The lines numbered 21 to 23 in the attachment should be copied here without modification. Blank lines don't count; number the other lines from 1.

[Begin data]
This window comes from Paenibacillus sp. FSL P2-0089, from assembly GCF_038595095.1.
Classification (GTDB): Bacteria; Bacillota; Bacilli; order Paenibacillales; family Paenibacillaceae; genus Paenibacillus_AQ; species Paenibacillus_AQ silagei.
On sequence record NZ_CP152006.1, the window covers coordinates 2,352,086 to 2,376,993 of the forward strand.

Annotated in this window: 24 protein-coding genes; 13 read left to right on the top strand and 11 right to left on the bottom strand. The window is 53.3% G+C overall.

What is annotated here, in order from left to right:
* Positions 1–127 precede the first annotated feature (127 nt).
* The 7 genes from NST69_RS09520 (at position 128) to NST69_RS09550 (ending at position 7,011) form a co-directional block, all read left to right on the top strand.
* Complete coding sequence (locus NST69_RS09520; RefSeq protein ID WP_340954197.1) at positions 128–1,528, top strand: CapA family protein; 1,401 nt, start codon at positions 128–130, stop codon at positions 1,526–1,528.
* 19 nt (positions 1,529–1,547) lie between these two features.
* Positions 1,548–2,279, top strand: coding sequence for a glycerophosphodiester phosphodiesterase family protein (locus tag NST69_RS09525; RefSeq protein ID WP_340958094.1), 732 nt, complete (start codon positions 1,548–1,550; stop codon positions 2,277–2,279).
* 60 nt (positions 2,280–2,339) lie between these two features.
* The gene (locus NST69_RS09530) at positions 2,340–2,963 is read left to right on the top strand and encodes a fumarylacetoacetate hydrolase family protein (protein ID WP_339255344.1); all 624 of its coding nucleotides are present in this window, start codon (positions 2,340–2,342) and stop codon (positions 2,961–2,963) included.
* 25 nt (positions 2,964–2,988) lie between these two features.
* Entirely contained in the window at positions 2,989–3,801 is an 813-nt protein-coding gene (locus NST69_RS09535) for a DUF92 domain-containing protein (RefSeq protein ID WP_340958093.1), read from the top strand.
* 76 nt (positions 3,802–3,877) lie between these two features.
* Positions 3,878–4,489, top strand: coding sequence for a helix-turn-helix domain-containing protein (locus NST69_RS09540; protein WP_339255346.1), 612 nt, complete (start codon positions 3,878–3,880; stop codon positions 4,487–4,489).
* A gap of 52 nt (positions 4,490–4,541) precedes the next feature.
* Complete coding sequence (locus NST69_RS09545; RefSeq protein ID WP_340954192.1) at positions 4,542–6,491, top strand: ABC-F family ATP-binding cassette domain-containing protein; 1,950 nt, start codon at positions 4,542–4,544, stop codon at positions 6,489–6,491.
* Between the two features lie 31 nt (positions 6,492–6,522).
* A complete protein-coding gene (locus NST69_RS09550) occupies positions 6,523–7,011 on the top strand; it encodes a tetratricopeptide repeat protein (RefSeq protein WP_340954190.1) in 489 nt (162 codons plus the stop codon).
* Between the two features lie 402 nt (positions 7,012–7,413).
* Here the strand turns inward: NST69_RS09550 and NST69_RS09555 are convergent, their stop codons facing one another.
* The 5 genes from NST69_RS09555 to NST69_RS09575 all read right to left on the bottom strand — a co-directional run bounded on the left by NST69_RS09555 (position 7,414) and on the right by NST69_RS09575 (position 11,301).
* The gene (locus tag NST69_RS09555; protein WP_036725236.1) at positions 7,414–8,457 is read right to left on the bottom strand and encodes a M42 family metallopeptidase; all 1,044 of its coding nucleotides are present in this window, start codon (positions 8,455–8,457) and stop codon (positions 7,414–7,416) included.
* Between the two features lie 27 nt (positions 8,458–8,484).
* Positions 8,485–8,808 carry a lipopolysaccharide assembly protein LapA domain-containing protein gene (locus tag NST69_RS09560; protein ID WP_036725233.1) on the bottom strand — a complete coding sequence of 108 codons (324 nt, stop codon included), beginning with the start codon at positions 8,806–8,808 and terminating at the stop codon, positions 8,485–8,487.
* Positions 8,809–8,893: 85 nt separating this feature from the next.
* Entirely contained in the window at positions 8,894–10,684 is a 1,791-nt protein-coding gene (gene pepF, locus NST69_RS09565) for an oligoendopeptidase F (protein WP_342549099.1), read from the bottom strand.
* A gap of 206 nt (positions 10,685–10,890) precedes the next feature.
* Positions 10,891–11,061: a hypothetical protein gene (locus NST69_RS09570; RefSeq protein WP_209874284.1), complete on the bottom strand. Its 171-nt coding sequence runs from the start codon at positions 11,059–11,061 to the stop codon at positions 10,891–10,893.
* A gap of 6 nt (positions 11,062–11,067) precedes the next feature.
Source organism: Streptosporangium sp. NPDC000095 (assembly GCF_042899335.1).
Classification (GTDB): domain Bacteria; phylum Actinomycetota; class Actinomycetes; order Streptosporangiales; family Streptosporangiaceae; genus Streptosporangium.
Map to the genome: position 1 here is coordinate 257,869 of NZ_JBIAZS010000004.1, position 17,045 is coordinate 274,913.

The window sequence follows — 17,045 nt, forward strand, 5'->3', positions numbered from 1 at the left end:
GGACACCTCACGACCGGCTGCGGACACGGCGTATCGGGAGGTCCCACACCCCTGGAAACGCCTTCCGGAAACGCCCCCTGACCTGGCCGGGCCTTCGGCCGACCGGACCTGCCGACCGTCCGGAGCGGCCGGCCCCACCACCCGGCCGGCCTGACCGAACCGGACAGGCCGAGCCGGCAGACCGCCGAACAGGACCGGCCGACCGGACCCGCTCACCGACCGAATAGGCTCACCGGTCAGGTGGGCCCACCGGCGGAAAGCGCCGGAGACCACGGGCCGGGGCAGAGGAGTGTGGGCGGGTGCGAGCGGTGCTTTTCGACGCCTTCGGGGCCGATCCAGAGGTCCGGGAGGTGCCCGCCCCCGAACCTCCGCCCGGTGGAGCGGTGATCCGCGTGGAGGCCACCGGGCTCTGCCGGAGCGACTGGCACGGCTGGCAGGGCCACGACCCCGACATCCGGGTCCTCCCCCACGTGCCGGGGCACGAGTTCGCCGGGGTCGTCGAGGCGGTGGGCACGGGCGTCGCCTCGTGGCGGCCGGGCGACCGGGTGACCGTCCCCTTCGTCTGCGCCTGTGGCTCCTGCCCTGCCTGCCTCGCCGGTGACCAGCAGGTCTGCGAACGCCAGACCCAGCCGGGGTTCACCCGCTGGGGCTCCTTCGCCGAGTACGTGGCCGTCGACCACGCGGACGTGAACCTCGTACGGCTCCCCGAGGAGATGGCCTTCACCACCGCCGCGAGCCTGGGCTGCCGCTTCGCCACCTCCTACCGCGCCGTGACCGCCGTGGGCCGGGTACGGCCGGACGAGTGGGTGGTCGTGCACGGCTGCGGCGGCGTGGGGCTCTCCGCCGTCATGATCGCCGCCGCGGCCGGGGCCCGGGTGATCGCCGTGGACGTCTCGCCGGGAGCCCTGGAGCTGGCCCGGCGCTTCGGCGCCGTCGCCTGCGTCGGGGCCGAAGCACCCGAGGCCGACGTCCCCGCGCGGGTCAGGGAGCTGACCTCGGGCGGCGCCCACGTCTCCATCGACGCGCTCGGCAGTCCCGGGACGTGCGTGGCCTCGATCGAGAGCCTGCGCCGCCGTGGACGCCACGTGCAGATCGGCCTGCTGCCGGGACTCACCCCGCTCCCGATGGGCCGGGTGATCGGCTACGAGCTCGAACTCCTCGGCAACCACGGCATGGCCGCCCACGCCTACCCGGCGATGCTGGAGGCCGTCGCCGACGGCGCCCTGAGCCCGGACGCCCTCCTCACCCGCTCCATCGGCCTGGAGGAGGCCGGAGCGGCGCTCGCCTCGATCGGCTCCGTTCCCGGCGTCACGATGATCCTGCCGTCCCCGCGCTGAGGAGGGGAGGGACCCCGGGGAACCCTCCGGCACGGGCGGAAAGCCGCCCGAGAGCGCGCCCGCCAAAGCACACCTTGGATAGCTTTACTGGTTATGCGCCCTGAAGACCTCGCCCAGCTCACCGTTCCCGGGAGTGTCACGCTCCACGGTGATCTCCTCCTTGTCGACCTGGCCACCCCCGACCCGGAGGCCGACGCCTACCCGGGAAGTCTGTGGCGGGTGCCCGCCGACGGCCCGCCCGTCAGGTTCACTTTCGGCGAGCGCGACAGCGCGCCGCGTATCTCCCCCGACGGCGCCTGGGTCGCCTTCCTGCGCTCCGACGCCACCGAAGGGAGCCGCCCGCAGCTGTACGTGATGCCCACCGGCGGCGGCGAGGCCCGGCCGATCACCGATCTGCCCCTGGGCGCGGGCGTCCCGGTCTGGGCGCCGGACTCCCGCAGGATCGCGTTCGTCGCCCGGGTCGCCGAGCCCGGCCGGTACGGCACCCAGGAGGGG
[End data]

* Between the two features lie 402 nt (positions 7,012–7,413).
* Here the strand turns inward: NST69_RS09550 and NST69_RS09555 are convergent, their stop codons facing one another.
* The 5 genes from NST69_RS09555 to NST69_RS09575 all read right to left on the bottom strand — a co-directional run bounded on the left by NST69_RS09555 (position 7,414) and on the right by NST69_RS09575 (position 11,301).